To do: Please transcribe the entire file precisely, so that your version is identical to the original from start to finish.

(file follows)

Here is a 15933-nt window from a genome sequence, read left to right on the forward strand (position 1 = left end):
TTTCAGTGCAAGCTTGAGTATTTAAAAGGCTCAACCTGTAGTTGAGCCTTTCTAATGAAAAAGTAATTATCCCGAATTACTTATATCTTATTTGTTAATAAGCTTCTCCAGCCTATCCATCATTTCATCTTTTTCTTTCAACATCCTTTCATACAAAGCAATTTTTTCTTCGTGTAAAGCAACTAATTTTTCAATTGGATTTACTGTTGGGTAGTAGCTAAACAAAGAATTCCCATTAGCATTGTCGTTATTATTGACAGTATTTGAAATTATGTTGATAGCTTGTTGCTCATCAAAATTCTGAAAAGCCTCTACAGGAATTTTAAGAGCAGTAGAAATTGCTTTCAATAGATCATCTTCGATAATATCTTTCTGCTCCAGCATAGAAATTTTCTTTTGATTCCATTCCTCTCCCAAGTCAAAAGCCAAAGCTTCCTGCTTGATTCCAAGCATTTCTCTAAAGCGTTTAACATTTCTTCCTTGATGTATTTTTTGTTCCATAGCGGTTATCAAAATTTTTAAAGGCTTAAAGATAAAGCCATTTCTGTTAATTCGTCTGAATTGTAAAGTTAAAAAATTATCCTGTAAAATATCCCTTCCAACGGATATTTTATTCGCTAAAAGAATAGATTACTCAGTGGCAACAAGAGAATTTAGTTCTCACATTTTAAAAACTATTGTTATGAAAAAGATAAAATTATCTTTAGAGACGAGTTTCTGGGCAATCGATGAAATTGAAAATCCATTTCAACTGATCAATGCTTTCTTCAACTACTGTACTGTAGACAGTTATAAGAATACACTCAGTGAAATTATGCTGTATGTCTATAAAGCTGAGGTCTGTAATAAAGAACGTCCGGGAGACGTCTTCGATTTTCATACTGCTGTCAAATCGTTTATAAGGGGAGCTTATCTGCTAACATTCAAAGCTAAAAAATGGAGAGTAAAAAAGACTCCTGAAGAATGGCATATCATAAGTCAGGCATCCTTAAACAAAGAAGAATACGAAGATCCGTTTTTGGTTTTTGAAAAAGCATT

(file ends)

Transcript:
Here is a 15933-nt window from a genome sequence, read left to right on the forward strand (position 1 = left end):
TTTCAGTGCAAGCTTGAGTATTTAAAAGGCTCAACCTGTAGTTGAGCCTTTCTAATGAAAAAGTAATTATCCCGAATTACTTATATCTTATTTGTTAATAAGCTTCTCCAGCCTATCCATCATTTCATCTTTTTCTTTCAACATCCTTTCATACAAAGCAATTTTTTCTTCGTGTAAAGCAACTAATTTTTCAATTGGATTTACTGTTGGGTAGTAGCTAAACAAAGAATTCCCATTAGCATTGTCGTTATTATTGACAGTATTTGAAATTATGTTGATAGCTTGTTGCTCATCAAAATTCTGAAAAGCCTCTACAGGAATTTTAAGAGCAGTAGAAATTGCTTTCAATAGATCATCTTCGATAATATCTTTCTGCTCCAGCATAGAAATTTTCTTTTGATTCCATTCCTCTCCCAAGTCAAAAGCCAAAGCTTCCTGCTTGATTCCAAGCATTTCTCTAAAGCGTTTAACATTTCTTCCTTGATGTATTTTTTGTTCCATAGCGGTTATCAAAATTTTTAAAGGCTTAAAGATAAAGCCATTTCTGTTAATTCGTCTGAATTGTAAAGTTAAAAAATTATCCTGTAAAATATCCCTTCCAACGGATATTTTATTCGCTAAAAGAATAGATTACTCAGTGGCAACAAGAGAATTTAGTTCTCACATTTTAAAAACTATTGTTATGAAAAAGATAAAATTATCTTTAGAGACGAGTTTCTGGGCAATCGATGAAATTGAAAATCCATTTCAACTGATCAATGCTTTCTTCAACTACTGTACTGTAGACAGTTATAAGAATACACTCAGTGAAATTATGCTGTATGTCTATAAAGCTGAGGTCTGTAATAAAGAACGTCCGGGAGACGTCTTCGATTTTCATACTGCTGTCAAATCGTTTATAAGGGGAGCTTATCTGCTAACATTCAAAGCTAAAAAATGGAGAGTAAAAAAGACTCCTGAAGAATGGCATATCATAAGTCAGGCATCCTTAAACAAAGAAGAATACGAAGATCCGTTTTTGGTTTTTGAAAAAGCATT